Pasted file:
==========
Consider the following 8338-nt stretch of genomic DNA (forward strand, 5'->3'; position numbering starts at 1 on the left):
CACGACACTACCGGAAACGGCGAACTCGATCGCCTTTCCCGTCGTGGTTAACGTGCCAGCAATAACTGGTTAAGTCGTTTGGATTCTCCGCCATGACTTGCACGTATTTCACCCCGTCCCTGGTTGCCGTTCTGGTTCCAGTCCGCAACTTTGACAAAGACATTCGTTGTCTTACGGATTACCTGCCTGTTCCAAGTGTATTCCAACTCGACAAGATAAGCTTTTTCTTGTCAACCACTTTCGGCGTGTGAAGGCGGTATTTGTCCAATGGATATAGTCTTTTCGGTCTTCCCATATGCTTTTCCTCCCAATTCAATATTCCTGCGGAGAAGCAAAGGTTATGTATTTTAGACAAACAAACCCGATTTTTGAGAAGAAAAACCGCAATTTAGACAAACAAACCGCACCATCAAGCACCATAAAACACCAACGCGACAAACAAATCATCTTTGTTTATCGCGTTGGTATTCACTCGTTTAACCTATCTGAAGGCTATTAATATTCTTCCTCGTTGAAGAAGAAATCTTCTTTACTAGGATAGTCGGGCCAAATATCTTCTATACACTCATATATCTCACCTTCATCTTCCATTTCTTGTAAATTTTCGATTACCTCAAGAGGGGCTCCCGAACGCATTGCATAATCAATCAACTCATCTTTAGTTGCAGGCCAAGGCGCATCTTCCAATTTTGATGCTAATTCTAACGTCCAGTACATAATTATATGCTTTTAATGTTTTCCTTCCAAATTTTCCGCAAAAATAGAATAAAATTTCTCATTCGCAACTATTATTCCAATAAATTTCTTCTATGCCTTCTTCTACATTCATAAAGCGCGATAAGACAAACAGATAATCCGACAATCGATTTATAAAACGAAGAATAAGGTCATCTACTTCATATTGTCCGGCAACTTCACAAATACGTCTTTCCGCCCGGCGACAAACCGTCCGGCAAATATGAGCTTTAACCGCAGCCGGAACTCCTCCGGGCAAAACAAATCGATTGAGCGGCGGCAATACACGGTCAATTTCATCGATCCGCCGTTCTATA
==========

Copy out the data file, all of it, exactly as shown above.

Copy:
Consider the following 8338-nt stretch of genomic DNA (forward strand, 5'->3'; position numbering starts at 1 on the left):
CACGACACTACCGGAAACGGCGAACTCGATCGCCTTTCCCGTCGTGGTTAACGTGCCAGCAATAACTGGTTAAGTCGTTTGGATTCTCCGCCATGACTTGCACGTATTTCACCCCGTCCCTGGTTGCCGTTCTGGTTCCAGTCCGCAACTTTGACAAAGACATTCGTTGTCTTACGGATTACCTGCCTGTTCCAAGTGTATTCCAACTCGACAAGATAAGCTTTTTCTTGTCAACCACTTTCGGCGTGTGAAGGCGGTATTTGTCCAATGGATATAGTCTTTTCGGTCTTCCCATATGCTTTTCCTCCCAATTCAATATTCCTGCGGAGAAGCAAAGGTTATGTATTTTAGACAAACAAACCCGATTTTTGAGAAGAAAAACCGCAATTTAGACAAACAAACCGCACCATCAAGCACCATAAAACACCAACGCGACAAACAAATCATCTTTGTTTATCGCGTTGGTATTCACTCGTTTAACCTATCTGAAGGCTATTAATATTCTTCCTCGTTGAAGAAGAAATCTTCTTTACTAGGATAGTCGGGCCAAATATCTTCTATACACTCATATATCTCACCTTCATCTTCCATTTCTTGTAAATTTTCGATTACCTCAAGAGGGGCTCCCGAACGCATTGCATAATCAATCAACTCATCTTTAGTTGCAGGCCAAGGCGCATCTTCCAATTTTGATGCTAATTCTAACGTCCAGTACATAATTATATGCTTTTAATGTTTTCCTTCCAAATTTTCCGCAAAAATAGAATAAAATTTCTCATTCGCAACTATTATTCCAATAAATTTCTTCTATGCCTTCTTCTACATTCATAAAGCGCGATAAGACAAACAGATAATCCGACAATCGATTTATAAAACGAAGAATAAGGTCATCTACTTCATATTGTCCGGCAACTTCACAAATACGTCTTTCCGCCCGGCGACAAACCGTCCGGCAAATATGAGCTTTAACCGCAGCCGGAACTCCTCCGGGCAAAACAAATCGATTGAGCGGCGGCAATACACGGTCAATTTCATCGATCCGCCGTTCTATA